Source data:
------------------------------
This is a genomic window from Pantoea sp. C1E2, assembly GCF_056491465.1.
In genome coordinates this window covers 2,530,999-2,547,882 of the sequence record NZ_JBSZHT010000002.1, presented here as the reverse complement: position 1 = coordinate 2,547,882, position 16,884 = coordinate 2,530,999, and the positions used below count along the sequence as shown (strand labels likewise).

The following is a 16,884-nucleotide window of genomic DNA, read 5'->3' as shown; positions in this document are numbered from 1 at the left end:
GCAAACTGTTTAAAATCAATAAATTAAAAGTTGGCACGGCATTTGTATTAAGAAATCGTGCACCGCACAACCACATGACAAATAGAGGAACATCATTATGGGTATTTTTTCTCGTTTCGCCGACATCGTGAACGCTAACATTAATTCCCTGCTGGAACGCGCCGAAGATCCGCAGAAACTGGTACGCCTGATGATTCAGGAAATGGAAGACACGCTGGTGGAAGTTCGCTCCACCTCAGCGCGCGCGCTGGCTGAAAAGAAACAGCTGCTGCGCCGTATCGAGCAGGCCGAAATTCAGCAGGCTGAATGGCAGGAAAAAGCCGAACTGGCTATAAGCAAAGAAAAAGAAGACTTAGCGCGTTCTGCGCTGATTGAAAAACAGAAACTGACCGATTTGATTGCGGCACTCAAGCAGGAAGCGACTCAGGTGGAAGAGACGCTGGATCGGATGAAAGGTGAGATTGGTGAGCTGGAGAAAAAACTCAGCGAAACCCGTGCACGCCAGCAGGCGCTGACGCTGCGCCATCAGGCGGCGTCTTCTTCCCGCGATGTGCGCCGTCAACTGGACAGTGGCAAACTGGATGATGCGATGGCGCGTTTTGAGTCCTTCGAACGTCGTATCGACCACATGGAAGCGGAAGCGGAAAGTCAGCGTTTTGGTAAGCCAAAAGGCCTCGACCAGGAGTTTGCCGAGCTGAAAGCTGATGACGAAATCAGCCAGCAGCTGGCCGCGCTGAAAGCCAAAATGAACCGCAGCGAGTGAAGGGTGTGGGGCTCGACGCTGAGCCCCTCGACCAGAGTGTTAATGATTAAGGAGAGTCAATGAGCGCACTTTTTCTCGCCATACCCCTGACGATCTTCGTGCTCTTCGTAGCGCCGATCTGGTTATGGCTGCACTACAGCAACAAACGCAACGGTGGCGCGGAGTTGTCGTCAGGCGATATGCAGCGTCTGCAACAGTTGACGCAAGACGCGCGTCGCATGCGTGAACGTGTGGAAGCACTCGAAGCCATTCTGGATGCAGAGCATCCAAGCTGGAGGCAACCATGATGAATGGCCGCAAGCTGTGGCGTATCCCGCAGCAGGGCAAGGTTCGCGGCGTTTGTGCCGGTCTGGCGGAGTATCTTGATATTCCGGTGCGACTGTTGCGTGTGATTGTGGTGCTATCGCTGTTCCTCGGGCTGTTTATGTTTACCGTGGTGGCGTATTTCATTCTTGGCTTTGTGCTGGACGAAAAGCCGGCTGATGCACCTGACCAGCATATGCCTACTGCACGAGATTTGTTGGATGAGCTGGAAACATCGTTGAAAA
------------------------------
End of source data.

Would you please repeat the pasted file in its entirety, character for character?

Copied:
This is a genomic window from Pantoea sp. C1E2, assembly GCF_056491465.1.
In genome coordinates this window covers 2,530,999-2,547,882 of the sequence record NZ_JBSZHT010000002.1, presented here as the reverse complement: position 1 = coordinate 2,547,882, position 16,884 = coordinate 2,530,999, and the positions used below count along the sequence as shown (strand labels likewise).

The following is a 16,884-nucleotide window of genomic DNA, read 5'->3' as shown; positions in this document are numbered from 1 at the left end:
GCAAACTGTTTAAAATCAATAAATTAAAAGTTGGCACGGCATTTGTATTAAGAAATCGTGCACCGCACAACCACATGACAAATAGAGGAACATCATTATGGGTATTTTTTCTCGTTTCGCCGACATCGTGAACGCTAACATTAATTCCCTGCTGGAACGCGCCGAAGATCCGCAGAAACTGGTACGCCTGATGATTCAGGAAATGGAAGACACGCTGGTGGAAGTTCGCTCCACCTCAGCGCGCGCGCTGGCTGAAAAGAAACAGCTGCTGCGCCGTATCGAGCAGGCCGAAATTCAGCAGGCTGAATGGCAGGAAAAAGCCGAACTGGCTATAAGCAAAGAAAAAGAAGACTTAGCGCGTTCTGCGCTGATTGAAAAACAGAAACTGACCGATTTGATTGCGGCACTCAAGCAGGAAGCGACTCAGGTGGAAGAGACGCTGGATCGGATGAAAGGTGAGATTGGTGAGCTGGAGAAAAAACTCAGCGAAACCCGTGCACGCCAGCAGGCGCTGACGCTGCGCCATCAGGCGGCGTCTTCTTCCCGCGATGTGCGCCGTCAACTGGACAGTGGCAAACTGGATGATGCGATGGCGCGTTTTGAGTCCTTCGAACGTCGTATCGACCACATGGAAGCGGAAGCGGAAAGTCAGCGTTTTGGTAAGCCAAAAGGCCTCGACCAGGAGTTTGCCGAGCTGAAAGCTGATGACGAAATCAGCCAGCAGCTGGCCGCGCTGAAAGCCAAAATGAACCGCAGCGAGTGAAGGGTGTGGGGCTCGACGCTGAGCCCCTCGACCAGAGTGTTAATGATTAAGGAGAGTCAATGAGCGCACTTTTTCTCGCCATACCCCTGACGATCTTCGTGCTCTTCGTAGCGCCGATCTGGTTATGGCTGCACTACAGCAACAAACGCAACGGTGGCGCGGAGTTGTCGTCAGGCGATATGCAGCGTCTGCAACAGTTGACGCAAGACGCGCGTCGCATGCGTGAACGTGTGGAAGCACTCGAAGCCATTCTGGATGCAGAGCATCCAAGCTGGAGGCAACCATGATGAATGGCCGCAAGCTGTGGCGTATCCCGCAGCAGGGCAAGGTTCGCGGCGTTTGTGCCGGTCTGGCGGAGTATCTTGATATTCCGGTGCGACTGTTGCGTGTGATTGTGGTGCTATCGCTGTTCCTCGGGCTGTTTATGTTTACCGTGGTGGCGTATTTCATTCTTGGCTTTGTGCTGGACGAAAAGCCGGCTGATGCACCTGACCAGCATATGCCTACTGCACGAGATTTGTTGGATGAGCTGGAAACATCGTTGAAAA